“I don’t hate Donald. I hate you for voting for him, for not having intelligence,” Stern said on his radio show this week.
The mainstream media will spend a lot of effort this year reporting on Trump voters, but very little effort trying to understand or empathize with them.
Joe Biden, Bernie Sanders, and Pete Buttigieg are the leading candidates for the Democratic nomination. Will the party seek a return to normalcy, or something more aspirational?
A new study shows how religion may be reducing the political polarization in America, and how the attitudes of Trump voters correlate to their church attendance.
It is no exaggeration to predict that the Republican Party could become extinct if it loses both houses of Congress, and will be creaking on its legs if only the House is lost.
In the small-town and rural Midwest, the Republican margin of victory over the Democratic presidential candidate increased to 28.8 percent in 2016 from 12.4 percent in 2012.
Salena Zito allows Americans to tell their own stories, and fashions it into a readable overview salted with polling from Brad Todd that shows their dispositions illustrate far larger trends.
The Public Religion Research Institute tries to eulogize ‘white evangelicals’ by citing America’s demographic shifts and decline in those identifying by this term. Not so fast.
Michael Kruse’s article is bad journalism, factually and spiritually, but it is simply the latest and sloppiest entry in a growing genre: the new American Gothic.
A year ago this week I drove through Ohio and Pennsylvania talking to people about the election. It wasn’t hard to see why many of them wanted Trump.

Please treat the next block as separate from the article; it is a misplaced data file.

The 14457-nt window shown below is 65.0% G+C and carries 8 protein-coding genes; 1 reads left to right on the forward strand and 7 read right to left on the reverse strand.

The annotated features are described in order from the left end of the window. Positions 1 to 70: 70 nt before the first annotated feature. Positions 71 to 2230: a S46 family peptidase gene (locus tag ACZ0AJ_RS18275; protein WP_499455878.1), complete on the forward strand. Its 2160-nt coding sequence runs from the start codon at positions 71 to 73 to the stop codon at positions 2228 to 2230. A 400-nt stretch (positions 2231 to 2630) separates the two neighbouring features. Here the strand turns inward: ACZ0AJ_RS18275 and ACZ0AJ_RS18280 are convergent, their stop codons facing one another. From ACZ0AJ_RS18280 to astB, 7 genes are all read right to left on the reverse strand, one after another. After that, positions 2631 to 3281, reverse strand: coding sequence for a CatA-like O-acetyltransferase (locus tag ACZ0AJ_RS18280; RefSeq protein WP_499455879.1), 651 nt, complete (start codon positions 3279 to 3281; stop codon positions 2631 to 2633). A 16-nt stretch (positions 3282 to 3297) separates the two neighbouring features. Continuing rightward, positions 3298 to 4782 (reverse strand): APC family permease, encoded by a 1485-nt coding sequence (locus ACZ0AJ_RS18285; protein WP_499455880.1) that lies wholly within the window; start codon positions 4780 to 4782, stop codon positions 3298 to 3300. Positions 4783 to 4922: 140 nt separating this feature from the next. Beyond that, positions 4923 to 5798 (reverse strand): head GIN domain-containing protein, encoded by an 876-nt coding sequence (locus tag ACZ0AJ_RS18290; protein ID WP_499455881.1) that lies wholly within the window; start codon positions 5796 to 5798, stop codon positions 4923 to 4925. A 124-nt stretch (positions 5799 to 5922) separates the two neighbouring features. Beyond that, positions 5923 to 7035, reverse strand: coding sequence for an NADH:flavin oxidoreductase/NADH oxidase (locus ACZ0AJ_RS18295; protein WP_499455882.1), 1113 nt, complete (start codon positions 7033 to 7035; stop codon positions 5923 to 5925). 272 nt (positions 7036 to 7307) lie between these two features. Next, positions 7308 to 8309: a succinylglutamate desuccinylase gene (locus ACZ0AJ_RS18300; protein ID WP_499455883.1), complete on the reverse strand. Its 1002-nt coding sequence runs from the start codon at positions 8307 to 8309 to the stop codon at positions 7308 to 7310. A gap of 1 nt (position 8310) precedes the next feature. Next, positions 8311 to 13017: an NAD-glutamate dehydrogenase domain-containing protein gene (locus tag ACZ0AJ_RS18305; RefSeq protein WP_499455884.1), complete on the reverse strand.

NBC correspondent Katy Tur managed to write an enjoyable and honest campaign memoir, ‘Unbelievable: My Front-Row Seat to the Craziest Campaign in American History,’ about a campaign most liberal reporters are trying to forget.
While this race may not have been much of a referendum on President Trump, there was a bit of a referendum on Sen. Majority Leader Mitch McConnell and what he represents to the Republican voter.
The parable of the prodigal son is ultimately about eternal salvation, not American politics. But it also has something to say about human nature, justice, and mercy.
It is worth looking through all the fireworks and noise that President Trump and the media symbiotically create, each to their detriment and advantage.
Their industry is under siege. Advances in technology have cut deeply into their margins. They face competition from robots and cheap, non-union labor. Many shops have been closed.
Some of President Trump’s women voters grade his first 100 days, talk about our political divide, and consider what Trump should accomplish by the end of the year.
It’s my humble opinion that New Yorkers, generally among our most highly educated, paradoxically understand among the least.
It’s been disappointing to hear and read depictions of what life is supposedly like in the ‘Rust Belt’ and what kind of people purportedly live and work here.
Journalists praised a condescending voter fraud discussion between a CNN host and Trump voters. It wasn’t a good example of debunking ‘fake news.’
I am an urban, millennial woman, and I voted for Trump. Now, I’m afraid to explain my reasoning to an angry, vitriolic left that will not listen to me.
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